My IUD Experience

Hello, hello! Sorry that I was MIA last Thursday - I had a midterm last week that I was busy studying for (and it paid off...another A in the books, yay!), but anyway today's post will be ...interesting, to say the least!

Last week I mentioned that if anyone wanted me to do a post about my IUD experience that I would. Quite a few people were interested in that so here we go:

What is an IUD?

IUD stands for Intra-Uterine Device. It is a type of birth control.

Why did I choose to get an IUD?

I have been on the pill for a few years. Honestly, I was just ready to be off of it. the last few months that I was on it, I felt extremely emotional. I didn't feel like myself. I was moody, irrational, anxious - just not good. I did quite a bit of research and talked to a few of my girlfriends and decided that an IUD seemed like the best route for me to go.

What type of IUD did I get?

I went with Mirena. I've never had kids so I thought I wouldn't be able to get it, but my doctor said that it didn't matter and that I could still get Mirena even though I've never given birth. I sort of wish that I would've got Skyla, which is said to be "Mirena's little sister." Skyla is smaller than Mirena and releases less hormones than Mirena. It was also created specifically for women who have never had kids.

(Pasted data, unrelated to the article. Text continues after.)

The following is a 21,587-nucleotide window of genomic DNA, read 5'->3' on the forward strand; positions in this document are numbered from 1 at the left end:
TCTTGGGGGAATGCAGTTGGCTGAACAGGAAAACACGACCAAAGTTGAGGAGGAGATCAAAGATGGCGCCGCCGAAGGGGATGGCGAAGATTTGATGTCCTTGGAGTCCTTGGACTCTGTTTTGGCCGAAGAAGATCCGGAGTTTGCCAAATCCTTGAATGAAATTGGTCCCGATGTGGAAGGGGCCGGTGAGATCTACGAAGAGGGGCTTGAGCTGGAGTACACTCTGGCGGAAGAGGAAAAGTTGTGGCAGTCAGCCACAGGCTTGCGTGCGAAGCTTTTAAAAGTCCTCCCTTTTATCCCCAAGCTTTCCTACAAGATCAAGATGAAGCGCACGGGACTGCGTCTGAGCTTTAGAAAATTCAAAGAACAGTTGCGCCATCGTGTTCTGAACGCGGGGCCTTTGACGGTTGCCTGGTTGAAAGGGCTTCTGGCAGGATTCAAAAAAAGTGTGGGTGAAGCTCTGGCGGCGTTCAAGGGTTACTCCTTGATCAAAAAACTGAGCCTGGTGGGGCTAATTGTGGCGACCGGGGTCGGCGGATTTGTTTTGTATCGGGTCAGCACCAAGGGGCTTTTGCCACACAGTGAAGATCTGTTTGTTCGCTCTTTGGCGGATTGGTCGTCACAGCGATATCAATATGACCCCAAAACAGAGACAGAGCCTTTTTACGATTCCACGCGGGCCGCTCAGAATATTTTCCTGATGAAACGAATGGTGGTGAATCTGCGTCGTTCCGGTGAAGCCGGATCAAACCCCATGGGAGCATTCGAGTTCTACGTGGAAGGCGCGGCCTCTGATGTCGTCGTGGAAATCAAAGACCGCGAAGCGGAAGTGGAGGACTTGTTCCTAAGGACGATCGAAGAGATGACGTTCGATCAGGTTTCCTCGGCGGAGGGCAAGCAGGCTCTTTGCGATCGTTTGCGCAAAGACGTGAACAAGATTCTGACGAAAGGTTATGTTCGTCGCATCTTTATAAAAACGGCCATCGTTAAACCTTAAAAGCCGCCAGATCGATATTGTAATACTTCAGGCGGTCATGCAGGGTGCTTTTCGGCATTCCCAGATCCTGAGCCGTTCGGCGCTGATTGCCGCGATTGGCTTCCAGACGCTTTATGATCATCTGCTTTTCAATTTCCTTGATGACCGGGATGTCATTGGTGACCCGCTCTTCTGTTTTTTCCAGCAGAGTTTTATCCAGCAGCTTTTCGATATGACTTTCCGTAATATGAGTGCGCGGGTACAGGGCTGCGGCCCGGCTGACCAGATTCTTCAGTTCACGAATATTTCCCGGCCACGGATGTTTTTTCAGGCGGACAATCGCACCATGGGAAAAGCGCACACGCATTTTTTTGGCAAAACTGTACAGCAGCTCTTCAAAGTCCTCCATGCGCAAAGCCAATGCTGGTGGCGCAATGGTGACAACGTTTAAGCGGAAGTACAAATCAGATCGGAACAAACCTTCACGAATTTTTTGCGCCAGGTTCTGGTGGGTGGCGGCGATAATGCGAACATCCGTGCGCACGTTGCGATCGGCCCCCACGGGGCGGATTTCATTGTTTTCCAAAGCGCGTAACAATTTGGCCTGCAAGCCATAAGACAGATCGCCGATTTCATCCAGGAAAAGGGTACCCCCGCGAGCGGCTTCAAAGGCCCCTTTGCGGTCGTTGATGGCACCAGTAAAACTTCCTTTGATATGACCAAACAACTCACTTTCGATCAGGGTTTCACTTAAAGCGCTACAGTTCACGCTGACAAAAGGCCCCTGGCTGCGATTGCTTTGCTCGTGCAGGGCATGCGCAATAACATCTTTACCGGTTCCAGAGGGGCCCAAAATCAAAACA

How does it work?

Mirena is a plastic T-shaped device that is inserted into your uterus. It releases 20 mcg of levonorgestrel into the uterus each day. Throughout the course of 5 years, this dose decreases while still remaining effective. In contrast, birth control pills typically release 150 mcg into the body.